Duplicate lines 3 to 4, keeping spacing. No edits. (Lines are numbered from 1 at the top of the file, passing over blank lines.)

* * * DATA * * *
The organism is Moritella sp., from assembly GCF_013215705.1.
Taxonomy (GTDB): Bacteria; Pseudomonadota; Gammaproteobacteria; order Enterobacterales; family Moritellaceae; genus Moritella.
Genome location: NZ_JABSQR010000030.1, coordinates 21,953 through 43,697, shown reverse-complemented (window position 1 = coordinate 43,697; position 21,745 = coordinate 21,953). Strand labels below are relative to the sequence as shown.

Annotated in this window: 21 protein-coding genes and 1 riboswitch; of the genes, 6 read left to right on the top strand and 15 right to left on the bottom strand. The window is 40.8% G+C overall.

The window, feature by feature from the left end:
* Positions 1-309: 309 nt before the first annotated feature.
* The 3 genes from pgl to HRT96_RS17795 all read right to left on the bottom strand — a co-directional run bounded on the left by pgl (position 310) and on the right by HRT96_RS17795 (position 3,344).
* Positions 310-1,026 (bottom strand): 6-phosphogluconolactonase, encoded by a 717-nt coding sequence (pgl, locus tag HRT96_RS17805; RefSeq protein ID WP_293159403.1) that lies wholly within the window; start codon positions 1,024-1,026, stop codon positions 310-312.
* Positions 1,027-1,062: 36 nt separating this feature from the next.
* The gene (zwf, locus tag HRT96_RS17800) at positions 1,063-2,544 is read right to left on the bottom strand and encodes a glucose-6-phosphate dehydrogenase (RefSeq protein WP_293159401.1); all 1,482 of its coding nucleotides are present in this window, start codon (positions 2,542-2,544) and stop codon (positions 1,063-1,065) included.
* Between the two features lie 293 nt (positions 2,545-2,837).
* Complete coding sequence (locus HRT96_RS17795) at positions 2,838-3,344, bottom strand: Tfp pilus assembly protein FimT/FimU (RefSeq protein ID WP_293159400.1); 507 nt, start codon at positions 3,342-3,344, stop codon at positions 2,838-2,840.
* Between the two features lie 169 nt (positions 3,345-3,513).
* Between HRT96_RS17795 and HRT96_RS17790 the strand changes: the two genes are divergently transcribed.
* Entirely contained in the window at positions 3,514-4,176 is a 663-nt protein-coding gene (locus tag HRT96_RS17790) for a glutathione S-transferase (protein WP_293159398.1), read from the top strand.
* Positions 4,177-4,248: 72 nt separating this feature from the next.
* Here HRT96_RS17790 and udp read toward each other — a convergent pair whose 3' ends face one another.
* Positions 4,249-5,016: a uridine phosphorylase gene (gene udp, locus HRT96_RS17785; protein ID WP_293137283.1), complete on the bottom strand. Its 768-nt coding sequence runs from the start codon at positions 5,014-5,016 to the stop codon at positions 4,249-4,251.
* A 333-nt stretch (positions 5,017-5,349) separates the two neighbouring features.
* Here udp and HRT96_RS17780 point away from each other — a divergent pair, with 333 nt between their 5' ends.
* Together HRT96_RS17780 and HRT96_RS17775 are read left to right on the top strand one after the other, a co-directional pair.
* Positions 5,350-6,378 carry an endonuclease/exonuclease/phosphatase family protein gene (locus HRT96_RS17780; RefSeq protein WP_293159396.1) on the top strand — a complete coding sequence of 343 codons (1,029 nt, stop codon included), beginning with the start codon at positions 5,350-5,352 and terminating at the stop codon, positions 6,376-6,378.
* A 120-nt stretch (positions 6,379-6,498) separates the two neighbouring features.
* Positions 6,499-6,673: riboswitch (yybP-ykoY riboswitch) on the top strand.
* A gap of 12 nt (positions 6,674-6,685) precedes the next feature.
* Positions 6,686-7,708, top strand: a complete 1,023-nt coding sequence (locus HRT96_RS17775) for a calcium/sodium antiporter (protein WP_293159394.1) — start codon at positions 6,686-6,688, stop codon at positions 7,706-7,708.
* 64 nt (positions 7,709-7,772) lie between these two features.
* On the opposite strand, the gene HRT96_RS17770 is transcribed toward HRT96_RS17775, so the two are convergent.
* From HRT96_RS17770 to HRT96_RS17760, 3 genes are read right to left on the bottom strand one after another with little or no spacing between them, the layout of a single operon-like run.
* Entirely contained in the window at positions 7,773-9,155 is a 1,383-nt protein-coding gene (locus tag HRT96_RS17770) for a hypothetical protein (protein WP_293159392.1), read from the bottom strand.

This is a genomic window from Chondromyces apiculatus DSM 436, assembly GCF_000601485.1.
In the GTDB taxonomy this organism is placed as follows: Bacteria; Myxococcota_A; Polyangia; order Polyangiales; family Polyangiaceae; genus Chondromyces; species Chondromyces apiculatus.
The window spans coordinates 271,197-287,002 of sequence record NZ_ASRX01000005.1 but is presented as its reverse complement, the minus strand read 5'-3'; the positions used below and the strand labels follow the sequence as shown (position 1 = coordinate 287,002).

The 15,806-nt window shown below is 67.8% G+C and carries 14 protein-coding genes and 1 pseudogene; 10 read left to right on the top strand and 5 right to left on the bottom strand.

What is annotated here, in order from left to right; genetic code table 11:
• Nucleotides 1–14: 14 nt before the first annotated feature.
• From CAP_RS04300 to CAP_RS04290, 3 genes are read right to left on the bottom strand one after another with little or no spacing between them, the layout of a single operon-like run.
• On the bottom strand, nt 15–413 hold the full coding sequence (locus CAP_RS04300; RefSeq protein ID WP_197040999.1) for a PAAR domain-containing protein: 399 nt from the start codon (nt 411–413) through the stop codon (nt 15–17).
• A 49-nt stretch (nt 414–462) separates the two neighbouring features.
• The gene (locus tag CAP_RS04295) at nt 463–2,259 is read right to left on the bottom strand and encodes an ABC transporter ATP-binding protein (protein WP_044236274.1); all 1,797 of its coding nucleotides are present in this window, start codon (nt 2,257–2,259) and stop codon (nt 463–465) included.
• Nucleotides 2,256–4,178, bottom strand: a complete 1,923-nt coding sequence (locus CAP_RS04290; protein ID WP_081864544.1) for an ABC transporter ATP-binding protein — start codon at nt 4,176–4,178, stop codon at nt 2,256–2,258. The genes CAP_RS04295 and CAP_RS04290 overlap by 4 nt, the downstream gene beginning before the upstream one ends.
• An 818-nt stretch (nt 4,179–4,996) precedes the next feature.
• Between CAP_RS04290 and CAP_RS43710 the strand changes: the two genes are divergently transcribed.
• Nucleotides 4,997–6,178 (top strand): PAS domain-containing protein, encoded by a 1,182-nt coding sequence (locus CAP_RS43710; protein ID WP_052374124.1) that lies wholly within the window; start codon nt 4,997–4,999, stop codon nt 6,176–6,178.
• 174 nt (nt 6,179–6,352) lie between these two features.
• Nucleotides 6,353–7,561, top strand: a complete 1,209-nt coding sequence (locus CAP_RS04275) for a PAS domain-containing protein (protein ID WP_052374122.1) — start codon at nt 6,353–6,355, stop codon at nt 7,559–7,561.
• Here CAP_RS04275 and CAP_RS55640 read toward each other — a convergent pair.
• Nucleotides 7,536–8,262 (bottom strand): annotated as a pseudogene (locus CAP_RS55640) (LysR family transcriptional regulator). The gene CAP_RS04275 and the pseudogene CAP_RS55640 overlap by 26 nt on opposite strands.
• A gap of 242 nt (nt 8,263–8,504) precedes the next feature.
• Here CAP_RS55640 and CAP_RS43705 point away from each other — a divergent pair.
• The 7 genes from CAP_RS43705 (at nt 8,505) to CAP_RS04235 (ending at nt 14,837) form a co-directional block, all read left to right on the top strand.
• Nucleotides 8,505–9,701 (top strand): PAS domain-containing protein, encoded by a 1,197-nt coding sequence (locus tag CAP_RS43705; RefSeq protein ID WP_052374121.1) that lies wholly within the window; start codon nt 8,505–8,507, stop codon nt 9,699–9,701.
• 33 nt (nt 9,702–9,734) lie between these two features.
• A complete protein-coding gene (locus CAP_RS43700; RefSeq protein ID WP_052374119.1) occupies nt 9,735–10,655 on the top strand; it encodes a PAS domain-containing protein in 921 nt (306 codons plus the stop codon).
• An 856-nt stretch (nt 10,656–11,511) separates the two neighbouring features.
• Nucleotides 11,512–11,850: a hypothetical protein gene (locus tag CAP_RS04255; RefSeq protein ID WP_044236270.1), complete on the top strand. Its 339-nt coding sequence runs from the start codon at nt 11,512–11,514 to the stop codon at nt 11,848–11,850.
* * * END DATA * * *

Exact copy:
Genome location: NZ_JABSQR010000030.1, coordinates 21,953 through 43,697, shown reverse-complemented (window position 1 = coordinate 43,697; position 21,745 = coordinate 21,953). Strand labels below are relative to the sequence as shown.

Annotated in this window: 21 protein-coding genes and 1 riboswitch; of the genes, 6 read left to right on the top strand and 15 right to left on the bottom strand. The window is 40.8% G+C overall.